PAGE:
LONDON -- In one of Wimbledon's greatest upsets, an ailing Rafael Nadal was knocked out in straight sets Monday by a player ranked 135th -- the Spaniard's first loss in the opening round of a Grand Slam event.
Steve Darcis of Belgium stunned the two-time champion 7-6 (4), 7-6 (
, 6-4. He ended Nadal's 22-match winning streak and eliminated one of the Big Four of men's tennis on the very first day of the grass-court Grand Slam.
Nadal was sidelined for seven months with a left knee injury after losing in the second round of Wimbledon last year. He seemed to be struggling physically. He was unable to turn on the speed or use his legs to spring into his groundstrokes, limping and failing to run for some shots.
Roger Federer, meanwhile, showed no signs of struggled. Ten years after his first Wimbledon championship, Federer began his bid for a record eighth Wimbledon title with the same dominance that has defined his grass-court greatness.
Opening the tournament on Centre Court as defending champion, Federer looked right as home as he dismantled Victor Hanescu of Romania 6-3, 6-2, 6-0 in just 68 minutes.
Sixth-seeded Jo-Wilfried Tsonga of France eased into the second round with a 7-6 (4), 6-4, 6-3 win over David Goffin of Belgium.
Tsonga served 18 aces and hit 48 winners on Court 2.
Marathon man John Isner finished a quick Grand Slam match for a change, beating 66th-ranked Evgeny Donskoy of Russia 6-1, 7-6 (5), 7-6 (2).
In his attempt to join Bjorn Borg (1978-80) as the only players in the Open era to win the French Open and Wimbledon in the same year three different times, Rafael Nadal came up short in his first match against unheralded Steve Darcis.
A year after stunning Rafael Nadal at Wimbledon, Lukas Rosol lost his first-round match against a qualifier ranked 121st.
Rosol, who came in ranked 35th, was beaten 6-3, 4-6, 7-6 (5), 6-7 (4), 6-4 Monday by Germany's Julian Reister.
The 6-foot-9 Isner, who is seeded 18th, had 22 aces with just one double-fault. He didn't face a break point.
The match took only 1 hour, 43 minutes -- a far cry from Isner's record-breaking 11-plus-hour, 70-68 fifth-set victory over Nicolas Mahut in the first round at the All England Club in 2010.
Isner has left each of his past five Grand Slam tournaments with five-set defeats, including at the French Open on June 1, when he saved 12 match points against Tommy Haas before losing the 13th.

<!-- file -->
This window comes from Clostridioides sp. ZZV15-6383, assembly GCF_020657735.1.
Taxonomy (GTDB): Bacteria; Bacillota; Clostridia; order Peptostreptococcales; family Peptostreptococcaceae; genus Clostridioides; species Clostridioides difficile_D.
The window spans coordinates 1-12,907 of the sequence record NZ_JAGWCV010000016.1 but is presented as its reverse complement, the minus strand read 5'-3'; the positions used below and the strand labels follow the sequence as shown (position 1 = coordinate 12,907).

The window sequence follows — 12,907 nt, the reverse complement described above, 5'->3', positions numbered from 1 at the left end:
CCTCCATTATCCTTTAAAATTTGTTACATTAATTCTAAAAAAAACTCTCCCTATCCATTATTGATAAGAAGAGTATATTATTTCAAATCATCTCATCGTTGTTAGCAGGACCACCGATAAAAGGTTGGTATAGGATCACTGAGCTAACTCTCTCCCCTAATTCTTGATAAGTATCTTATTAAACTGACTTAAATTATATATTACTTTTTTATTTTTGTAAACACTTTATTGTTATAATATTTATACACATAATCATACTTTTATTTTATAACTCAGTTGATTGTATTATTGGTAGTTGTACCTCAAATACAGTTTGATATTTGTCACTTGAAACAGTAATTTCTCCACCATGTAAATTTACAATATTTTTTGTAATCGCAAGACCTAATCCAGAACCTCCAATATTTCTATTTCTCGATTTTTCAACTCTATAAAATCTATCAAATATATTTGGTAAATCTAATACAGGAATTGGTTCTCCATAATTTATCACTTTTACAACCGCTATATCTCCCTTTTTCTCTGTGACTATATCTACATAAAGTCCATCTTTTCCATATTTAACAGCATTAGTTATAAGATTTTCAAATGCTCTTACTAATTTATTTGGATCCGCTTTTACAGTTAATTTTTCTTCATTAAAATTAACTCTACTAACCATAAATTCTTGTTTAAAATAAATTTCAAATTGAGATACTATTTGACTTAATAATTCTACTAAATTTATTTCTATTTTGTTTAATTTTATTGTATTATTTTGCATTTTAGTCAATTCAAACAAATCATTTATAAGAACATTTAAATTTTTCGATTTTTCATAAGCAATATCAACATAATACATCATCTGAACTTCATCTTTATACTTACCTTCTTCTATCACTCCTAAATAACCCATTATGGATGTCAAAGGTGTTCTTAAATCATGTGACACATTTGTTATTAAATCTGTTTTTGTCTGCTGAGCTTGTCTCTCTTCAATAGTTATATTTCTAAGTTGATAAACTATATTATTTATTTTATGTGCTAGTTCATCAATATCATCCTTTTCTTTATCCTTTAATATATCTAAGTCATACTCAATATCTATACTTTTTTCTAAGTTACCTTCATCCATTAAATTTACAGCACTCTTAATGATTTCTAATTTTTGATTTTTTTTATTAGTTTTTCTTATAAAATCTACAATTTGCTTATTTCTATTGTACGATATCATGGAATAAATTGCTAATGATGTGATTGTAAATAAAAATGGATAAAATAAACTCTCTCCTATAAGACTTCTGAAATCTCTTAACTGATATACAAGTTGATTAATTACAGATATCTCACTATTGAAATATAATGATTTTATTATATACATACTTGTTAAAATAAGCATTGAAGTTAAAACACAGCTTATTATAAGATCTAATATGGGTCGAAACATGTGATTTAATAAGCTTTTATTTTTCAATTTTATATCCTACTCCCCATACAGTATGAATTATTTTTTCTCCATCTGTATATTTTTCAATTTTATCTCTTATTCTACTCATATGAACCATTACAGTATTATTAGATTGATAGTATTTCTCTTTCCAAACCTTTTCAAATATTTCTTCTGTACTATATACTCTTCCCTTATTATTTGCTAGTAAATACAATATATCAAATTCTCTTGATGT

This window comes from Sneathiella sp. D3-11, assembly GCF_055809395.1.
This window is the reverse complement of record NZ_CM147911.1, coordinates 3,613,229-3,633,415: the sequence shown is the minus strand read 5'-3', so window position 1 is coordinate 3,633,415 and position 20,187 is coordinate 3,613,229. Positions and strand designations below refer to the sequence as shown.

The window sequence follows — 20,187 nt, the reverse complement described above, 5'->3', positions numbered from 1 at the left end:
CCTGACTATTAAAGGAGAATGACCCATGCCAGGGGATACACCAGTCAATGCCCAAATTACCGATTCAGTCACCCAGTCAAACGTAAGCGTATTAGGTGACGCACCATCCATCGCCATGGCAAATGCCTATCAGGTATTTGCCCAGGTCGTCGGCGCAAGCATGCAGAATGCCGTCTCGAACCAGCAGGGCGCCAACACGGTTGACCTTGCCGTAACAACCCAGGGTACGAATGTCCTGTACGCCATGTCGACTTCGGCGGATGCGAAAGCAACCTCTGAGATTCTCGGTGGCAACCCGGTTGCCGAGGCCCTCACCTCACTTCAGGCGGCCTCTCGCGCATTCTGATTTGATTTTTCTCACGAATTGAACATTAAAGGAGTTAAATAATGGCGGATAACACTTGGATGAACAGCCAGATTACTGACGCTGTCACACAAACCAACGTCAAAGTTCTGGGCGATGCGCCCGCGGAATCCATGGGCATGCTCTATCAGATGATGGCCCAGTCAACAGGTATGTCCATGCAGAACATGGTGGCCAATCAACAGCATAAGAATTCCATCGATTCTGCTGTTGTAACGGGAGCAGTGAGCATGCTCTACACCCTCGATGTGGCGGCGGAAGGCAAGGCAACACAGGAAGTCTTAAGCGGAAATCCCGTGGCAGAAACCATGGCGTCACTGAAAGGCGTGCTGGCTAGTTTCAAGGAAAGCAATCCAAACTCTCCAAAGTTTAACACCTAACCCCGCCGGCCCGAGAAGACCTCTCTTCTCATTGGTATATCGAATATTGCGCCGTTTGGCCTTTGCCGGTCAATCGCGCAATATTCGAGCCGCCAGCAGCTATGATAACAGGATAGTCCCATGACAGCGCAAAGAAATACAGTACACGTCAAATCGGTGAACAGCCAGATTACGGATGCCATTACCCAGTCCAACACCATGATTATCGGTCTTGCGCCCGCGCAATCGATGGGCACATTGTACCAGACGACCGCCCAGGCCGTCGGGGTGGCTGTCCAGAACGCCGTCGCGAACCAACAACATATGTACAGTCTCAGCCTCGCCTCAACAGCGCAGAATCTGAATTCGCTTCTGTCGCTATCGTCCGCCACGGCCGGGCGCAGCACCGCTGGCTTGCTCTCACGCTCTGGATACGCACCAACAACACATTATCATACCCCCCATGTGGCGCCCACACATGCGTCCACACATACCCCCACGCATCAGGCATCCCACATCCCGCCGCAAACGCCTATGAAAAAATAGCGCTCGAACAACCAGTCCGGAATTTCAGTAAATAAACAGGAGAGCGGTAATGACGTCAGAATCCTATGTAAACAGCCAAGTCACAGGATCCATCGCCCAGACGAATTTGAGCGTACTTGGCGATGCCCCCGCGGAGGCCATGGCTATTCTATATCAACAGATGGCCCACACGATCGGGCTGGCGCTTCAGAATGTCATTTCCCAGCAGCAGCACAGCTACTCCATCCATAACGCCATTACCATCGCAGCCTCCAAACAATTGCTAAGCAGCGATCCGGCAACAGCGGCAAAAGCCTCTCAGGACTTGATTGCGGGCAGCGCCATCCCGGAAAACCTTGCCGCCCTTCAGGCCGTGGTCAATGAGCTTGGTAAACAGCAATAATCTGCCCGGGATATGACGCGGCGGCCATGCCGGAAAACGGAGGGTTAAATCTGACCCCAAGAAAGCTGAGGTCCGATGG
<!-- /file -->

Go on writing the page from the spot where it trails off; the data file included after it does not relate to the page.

Federer offered a grass-court clinic. He had 32 winners, seven aces and just six unforced errors. He won 90 percent of the points when he put his first serve in.
When his serve is clicking, Federer usually is unbeatable. On this day, he won 15 of his first service points and 24 out of the first 25.
The Rosol-Reister match was on tiny Court 19, a short walk away from Centre Court, where the then 100th-ranked Rosol pulled off a surprising five-set victory over two-time Wimbledon champion Nadal in 2012's second round. Nadal then took a seven-month break from the tour because of a left knee injury.
Against Reister, Rosol played the same sort of high-risk game he used so successfully against Nadal. This time, Rosol was not nearly as accurate, accumulating 74 unforced errors, 30 more than Reister.
Last year, Federer equaled Pete Sampras and William Renshaw with seven Wimbledon titles. He is now contending to become the first man to win the tournament eight times, which would bring his total of Grand Slam titles to 18.
In keeping with tradition, Federer had the honor of playing the first match on the sport's biggest stage as the reigning men's champion. This was the seventh time he strode out first on Centre Court.
"It's slightly different," he said. "Nine years ago when I came out the first time, it was the most special thing in the world. It still feels amazing. It was an absolute pleasure playing on Centre Court."
Federer came out wearing a white collared jacket with orange trim, then quickly got down to business. He never faced a break point and broke six times.
Federer has a habit of making things look easy. And so it was in the opening game when, stranded at the net, he reached behind him for a reflex forehand volley that landed in for a winner. In the third set, Federer lifted a perfect backhand lob over the 6-foot-6 Hanescu for a break and a 5-0 lead.